Detecting this type of compromise in action requires runtime protection and fine-grained visibility into the container’s runtime. Processes expected to be running in a container is something that can be easily defined, either manually or automatically, via image profiling. Once the list of processes is defined, the next step is simply to include it as a runtime policy rule for the container that would detect unknown binary processes spawned.

Detecting abnormal processes with Image profiles in Sysdig Secure

Here’s an example of a rule to detect unknown spawned process:

Rules Library in Sysdig Secure

Detecting is not all of it, however. Besides timely notification and remediation (e.g., killing, stopping, pausing the infected container), you also need auditable evidence for transparency and improved intelligence. Make sure that you have a tool that covers the complete workflow: real-time detection, remediation, and auditing.

10. HTTP 403 and 404 error codes spikes

Consecutive, failed HTTP requests, resulting in 403-forbidden or 404-unknown responses, can be seen as intrusion attempts and an indicator of an Initial Access TTP. Adversaries could be trying to access restricted areas or perform fingerprinting.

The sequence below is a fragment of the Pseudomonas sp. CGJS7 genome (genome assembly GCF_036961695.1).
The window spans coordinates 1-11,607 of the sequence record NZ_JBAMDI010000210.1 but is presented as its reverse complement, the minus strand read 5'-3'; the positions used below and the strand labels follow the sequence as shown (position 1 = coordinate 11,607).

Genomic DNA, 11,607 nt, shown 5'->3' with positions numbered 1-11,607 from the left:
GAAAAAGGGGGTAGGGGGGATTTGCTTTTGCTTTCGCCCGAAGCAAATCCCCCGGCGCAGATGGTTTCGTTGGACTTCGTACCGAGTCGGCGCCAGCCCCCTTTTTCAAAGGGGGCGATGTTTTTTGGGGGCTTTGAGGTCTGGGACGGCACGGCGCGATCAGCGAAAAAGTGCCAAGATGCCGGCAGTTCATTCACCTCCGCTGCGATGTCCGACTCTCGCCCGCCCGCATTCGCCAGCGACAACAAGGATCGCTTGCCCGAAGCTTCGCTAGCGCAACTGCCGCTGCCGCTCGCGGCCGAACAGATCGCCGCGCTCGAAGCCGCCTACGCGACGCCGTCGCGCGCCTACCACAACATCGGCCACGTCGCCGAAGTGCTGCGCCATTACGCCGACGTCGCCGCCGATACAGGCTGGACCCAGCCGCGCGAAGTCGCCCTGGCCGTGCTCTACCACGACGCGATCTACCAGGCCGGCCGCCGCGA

Make sure you monitor HTTP metrics, including errors, alerting to a sudden increase in the number of error codes count.

 Monitoring status codes for HTTP requests in Sysdig Monitor

Conclusion

Security incidents are not isolated events. They push limits, break through boundaries, make use of unexpected interactions (e.g., start processes and connections, modify accounts and permissions, etc.), and cause resource consumption disturbance (e.g., CPU, memory, bandwidth, etc.). Security incidents are anomalous in behavior and impact, leaving a trail of indicators of their malicious presence and procedures. You just need to be alerted to the combined signs to uncover a compromise, or attempt to do so, as quickly as possible.